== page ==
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PCS picket line outside Baltic House in Norwich yesterday. PCS secretary for Norfolk and Suffolk, Dave Seagrave (lefy)
JOBCENTRE staff who deal with calls from people entitled to benefits and crisis loans went on strike yesterday over oppressive working conditions and unrealistic targets.

More than 6,000 PCS members in 32 call centres in England, Scotland and Wales reignited industrial action first taken last year against draconian conditions that prevent them providing the kind of service callers require and deserve.

Jobcentre management refuse to give staff the flexibility they need to deal with enquiries fully and professionally. A shortage of staff is also adding to problems.

Some flexibility on targets allowed for call handling times has been introduced, but set at arbitrary levels that, worryingly, favour shorter calls over ones that might take a bit longer.

The union says this appears to confirm fears that jobcentre bosses are only interested in getting claimants off the phone rather than dealing with their enquiries properly.

There was a lively PCS picket at the Department of Work and Pensions contact centre in Norwich.

PCS secretary for Norfolk and Suffolk, Dave Seagrave said: ‘It’s another well supported action. There are lots of delays in claims and people are not being phoned up. It can take up to a month.

‘Claimants can only get three crisis loans in a year. The government is stopping crisis loans from March 2013 and it’s going over to local councils, which are making cuts.

‘If a claim takes too long to be processed, the claimant could lose their housing benefit and could be homeless.

‘Consequently, people get desperate waiting for call backs, with no payments and all we can say is someone will call you.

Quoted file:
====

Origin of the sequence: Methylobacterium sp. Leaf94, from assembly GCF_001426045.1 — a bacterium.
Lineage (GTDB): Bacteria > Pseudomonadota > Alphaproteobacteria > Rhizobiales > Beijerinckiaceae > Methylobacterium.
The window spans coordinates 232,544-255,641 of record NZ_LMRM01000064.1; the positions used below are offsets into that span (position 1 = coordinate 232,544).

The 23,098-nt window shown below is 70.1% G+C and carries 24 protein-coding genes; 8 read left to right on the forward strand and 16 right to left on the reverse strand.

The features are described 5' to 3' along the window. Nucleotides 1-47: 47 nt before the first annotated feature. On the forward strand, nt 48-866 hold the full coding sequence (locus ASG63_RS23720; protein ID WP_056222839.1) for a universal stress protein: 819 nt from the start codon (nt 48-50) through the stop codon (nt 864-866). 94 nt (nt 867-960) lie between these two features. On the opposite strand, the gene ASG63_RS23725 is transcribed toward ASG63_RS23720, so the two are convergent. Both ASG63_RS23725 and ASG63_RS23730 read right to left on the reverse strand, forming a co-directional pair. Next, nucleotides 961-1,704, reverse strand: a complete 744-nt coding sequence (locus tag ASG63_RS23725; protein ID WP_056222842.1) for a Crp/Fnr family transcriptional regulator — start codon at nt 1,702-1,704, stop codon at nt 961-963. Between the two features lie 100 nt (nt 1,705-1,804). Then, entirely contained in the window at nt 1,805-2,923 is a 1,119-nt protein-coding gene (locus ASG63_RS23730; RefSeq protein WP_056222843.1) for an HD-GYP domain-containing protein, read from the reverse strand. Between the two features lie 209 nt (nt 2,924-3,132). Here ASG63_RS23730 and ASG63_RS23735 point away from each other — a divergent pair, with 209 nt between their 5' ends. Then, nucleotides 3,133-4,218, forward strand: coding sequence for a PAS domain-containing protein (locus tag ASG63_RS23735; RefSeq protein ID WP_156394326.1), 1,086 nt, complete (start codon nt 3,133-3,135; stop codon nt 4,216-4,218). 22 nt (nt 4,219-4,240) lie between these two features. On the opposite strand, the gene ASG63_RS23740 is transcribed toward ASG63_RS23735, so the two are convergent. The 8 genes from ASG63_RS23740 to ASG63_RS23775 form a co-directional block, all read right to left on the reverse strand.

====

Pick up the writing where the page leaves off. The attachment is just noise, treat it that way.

‘It’s chaos behind the scenes. We are trying to deliver services to the public which are getting worse all the time. Our members are going off with stress.

‘The bottom line is staffing. Last year they closed three contact centres. Contact centres nationally are under head count.

‘With regard to action, one day is not enough. We have a weak and divided coalition government. We need co-ordinated action by the unions and could win and get rid of this government.’

PCS general secretary Mark Serwotka said: ‘With unemployment remaining high and our economy in the grip of recession, it is shameful that jobcentre bosses are still refusing to let their staff provide the kind of help and advice that people need.

‘These call centres provide a vital lifeline. Enquiries are often complicated, and people struggling to find their way around the benefits system are often understandably desperate and upset, but staff are being forced to end calls as quickly as possible just to meet an artificial target.

‘Our members care about the services they provide and they want to be able to help people properly, not have to fob them off.’


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